Sikh NYC cab driver attacked, has turban snatched in suspected hate crime
“I’m so afraid. I don’t want to work,” Harkirat Singh told the New York Daily News about the incident. “It’s an insult to my religion, also. An insult to my faith. It’s horrible.”
Queens resident Singh said he picked up three men and a woman, all in their 20s, early Sunday morning from Madison Square Garden. They asked to be driven to an address in the Bronx, which Singh asked them to enter into his GPS. When they arrived at the destination, they complained he had taken them to the wrong address but could not give him a straight answer on where they wanted to go.
The passengers began hurling insults and banging on the plastic divide in the cab, according to Singh.
“They’re using bad words, also,” he told the New York Daily News, adding that they called him “Ali Baba.”
Singh told the group to pay him the fare and find another cab. The woman gave him the cash after he called 911, but one of the men reportedly got back in the cab and tried to smash the meter. Singh says he was then punched in the arm.
“After that, he picked off my turban from my head,” Singh said. “He wanted to snatch my phone also… It was too horrible.”
As the man become violent, Singh said he felt terrified and started to cry, pleading for him to calm down.
“Why are you doing this brother? We can sit. We can talk,” Singh said he told the passenger – who he described as “Spanish.”
Singh said he was afraid he was going to be killed, and said the man was “very ugly with me.”
The man left with his turban.
Removing the turban is one of the biggest insults that can be imposed on a Sikh, according to Rajdeep Singh Jolly, managing director of programs for the Sikh Coalition.
“The turban is an integral part of Sikh religious identity and an attack on the turban is considered a grave, grave insult,” Jolly told RT.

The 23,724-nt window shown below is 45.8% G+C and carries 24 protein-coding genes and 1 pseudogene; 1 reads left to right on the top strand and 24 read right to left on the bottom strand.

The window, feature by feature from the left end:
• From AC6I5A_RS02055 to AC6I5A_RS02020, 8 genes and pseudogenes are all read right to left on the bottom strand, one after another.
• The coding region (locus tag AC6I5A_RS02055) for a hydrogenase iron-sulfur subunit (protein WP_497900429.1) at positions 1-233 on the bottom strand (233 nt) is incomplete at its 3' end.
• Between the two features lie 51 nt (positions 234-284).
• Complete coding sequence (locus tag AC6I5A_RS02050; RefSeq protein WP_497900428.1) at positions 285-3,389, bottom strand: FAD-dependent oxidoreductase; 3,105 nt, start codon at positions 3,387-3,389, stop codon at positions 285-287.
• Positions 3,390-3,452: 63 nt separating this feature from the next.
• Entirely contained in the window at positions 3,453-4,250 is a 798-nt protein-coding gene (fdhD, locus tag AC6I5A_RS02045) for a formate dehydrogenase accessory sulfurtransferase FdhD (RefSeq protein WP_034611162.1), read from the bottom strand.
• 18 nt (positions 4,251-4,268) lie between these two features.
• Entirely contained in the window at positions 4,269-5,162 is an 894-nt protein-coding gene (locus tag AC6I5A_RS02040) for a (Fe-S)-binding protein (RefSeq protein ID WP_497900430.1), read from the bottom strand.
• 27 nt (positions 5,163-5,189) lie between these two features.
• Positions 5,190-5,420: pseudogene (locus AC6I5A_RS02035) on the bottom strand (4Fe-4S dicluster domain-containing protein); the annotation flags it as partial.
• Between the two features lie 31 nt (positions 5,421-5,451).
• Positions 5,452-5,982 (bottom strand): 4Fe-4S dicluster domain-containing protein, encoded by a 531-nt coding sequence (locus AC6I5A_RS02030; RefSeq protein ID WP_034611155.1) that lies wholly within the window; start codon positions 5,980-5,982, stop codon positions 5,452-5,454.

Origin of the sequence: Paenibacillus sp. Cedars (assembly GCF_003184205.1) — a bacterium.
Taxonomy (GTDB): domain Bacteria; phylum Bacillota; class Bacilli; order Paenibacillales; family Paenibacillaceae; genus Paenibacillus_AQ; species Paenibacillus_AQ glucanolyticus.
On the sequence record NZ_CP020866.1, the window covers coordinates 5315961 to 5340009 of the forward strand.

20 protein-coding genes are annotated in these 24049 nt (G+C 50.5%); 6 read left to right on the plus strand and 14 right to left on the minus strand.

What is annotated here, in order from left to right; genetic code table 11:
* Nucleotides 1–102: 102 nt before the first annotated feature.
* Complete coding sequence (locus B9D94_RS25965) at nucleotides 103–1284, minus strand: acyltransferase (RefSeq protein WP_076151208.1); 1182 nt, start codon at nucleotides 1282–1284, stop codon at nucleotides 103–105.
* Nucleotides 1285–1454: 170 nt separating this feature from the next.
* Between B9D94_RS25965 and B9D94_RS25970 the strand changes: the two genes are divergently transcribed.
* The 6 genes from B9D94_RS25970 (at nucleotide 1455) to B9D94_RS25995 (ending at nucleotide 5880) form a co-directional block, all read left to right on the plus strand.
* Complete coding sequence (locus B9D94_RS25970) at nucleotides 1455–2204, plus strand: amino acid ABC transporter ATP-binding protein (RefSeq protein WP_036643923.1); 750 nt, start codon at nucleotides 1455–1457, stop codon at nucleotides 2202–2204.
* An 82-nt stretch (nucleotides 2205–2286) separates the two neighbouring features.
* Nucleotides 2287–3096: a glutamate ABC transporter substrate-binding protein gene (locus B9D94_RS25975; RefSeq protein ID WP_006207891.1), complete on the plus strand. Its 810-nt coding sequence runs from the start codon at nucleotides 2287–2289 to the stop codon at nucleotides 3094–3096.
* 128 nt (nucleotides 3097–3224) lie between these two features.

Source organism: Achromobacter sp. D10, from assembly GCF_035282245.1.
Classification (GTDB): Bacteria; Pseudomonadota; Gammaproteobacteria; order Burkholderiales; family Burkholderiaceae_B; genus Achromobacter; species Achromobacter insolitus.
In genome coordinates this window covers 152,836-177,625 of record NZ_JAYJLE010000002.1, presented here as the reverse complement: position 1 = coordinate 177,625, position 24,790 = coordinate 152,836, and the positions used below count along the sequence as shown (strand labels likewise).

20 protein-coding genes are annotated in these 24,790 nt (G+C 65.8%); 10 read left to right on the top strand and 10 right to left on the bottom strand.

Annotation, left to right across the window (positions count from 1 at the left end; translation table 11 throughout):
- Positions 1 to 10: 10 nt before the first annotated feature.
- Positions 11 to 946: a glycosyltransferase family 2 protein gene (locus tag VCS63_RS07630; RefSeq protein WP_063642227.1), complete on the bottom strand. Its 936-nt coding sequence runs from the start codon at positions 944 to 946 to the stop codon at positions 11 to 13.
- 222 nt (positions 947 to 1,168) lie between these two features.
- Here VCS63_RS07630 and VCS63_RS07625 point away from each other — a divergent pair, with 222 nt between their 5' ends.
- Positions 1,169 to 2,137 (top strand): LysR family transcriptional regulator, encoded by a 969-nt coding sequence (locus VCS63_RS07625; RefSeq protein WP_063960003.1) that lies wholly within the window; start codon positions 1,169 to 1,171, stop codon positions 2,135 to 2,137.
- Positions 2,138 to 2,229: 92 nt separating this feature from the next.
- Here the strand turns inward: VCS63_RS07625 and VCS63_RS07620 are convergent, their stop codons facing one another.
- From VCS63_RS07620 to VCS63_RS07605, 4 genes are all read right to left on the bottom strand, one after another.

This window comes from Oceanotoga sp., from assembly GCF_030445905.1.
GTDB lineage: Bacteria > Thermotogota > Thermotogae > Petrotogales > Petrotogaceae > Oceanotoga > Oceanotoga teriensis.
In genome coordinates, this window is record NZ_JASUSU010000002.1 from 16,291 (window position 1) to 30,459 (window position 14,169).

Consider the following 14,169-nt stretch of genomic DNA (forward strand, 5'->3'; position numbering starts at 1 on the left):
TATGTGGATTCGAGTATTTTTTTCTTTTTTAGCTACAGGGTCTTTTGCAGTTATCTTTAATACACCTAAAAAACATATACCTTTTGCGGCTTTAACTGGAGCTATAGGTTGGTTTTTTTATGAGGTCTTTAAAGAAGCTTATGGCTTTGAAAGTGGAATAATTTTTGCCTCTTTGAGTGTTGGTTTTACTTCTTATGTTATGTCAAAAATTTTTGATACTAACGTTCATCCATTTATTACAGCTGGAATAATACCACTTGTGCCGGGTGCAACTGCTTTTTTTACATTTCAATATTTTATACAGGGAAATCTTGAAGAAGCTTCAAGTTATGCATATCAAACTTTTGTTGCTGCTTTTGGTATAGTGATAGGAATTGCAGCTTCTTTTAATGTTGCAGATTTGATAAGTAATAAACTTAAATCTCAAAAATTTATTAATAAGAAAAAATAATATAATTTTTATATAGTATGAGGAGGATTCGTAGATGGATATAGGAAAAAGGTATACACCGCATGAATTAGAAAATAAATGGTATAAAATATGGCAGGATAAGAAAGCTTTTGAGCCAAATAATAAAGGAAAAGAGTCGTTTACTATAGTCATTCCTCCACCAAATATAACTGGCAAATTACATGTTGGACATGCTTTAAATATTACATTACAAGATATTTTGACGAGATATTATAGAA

Police sources describe the suspect as a clean-shaven, white Hispanic man in his 20s and 30s, around 5ft 9in. Police are seeking one suspect but would like to talk to the other three passengers.
Singh did not require medical attention but filed a police report, and was able to take pictures of the group.
Jolly said the attack had all the hallmarks of a hate crime, Singh's turban was ripped off, he was subjected to expletives but he now understands that the attack might have been classified as a robbery because the turban was stolen.
“We are very interested in knowing the extent to which the NYPD is investigating this as a hate crime,” said Jolly.
Jolly said in the broader context of hate crimes, the strategy should be on how to prevent them from occurring.
“One idea is to work with schools…to infuse into our kids a deep appreciation for people who may look different and who may believe different things,” said Jolly.
After the 9/11 attacks, the backlash that hit Muslims across the country has expanded to include Sikhs as well, and the alarming trend has continued following other terrorist attacks, including the 2016 Orlando nightclub shooting.
In May 2016, a Sikh man was fixing the car in his driveway in Kent, Washington state, when a gunman wearing a mask approached him and pulled the trigger, telling the victim to “go back to your own country,” he told police.
Jolly cautioned that violence against Sikh is not exclusively a post-911 phenomenon, and not exclusively tied to anti-Muslim bias. Violence and discrimination is almost a century old, going back to 1907, where Sikhs were discriminated against because “they were perceived different, as foreign, as alien.”
“Certainly hate crimes against Sikh has accelerated in the post 9-11 phenomena because the prevailing stereotype is if someone wears a turban they are somehow affiliated with Al-Qaeda and ISIS, whereas the majority of Americans who wear turbans are Sikhs.”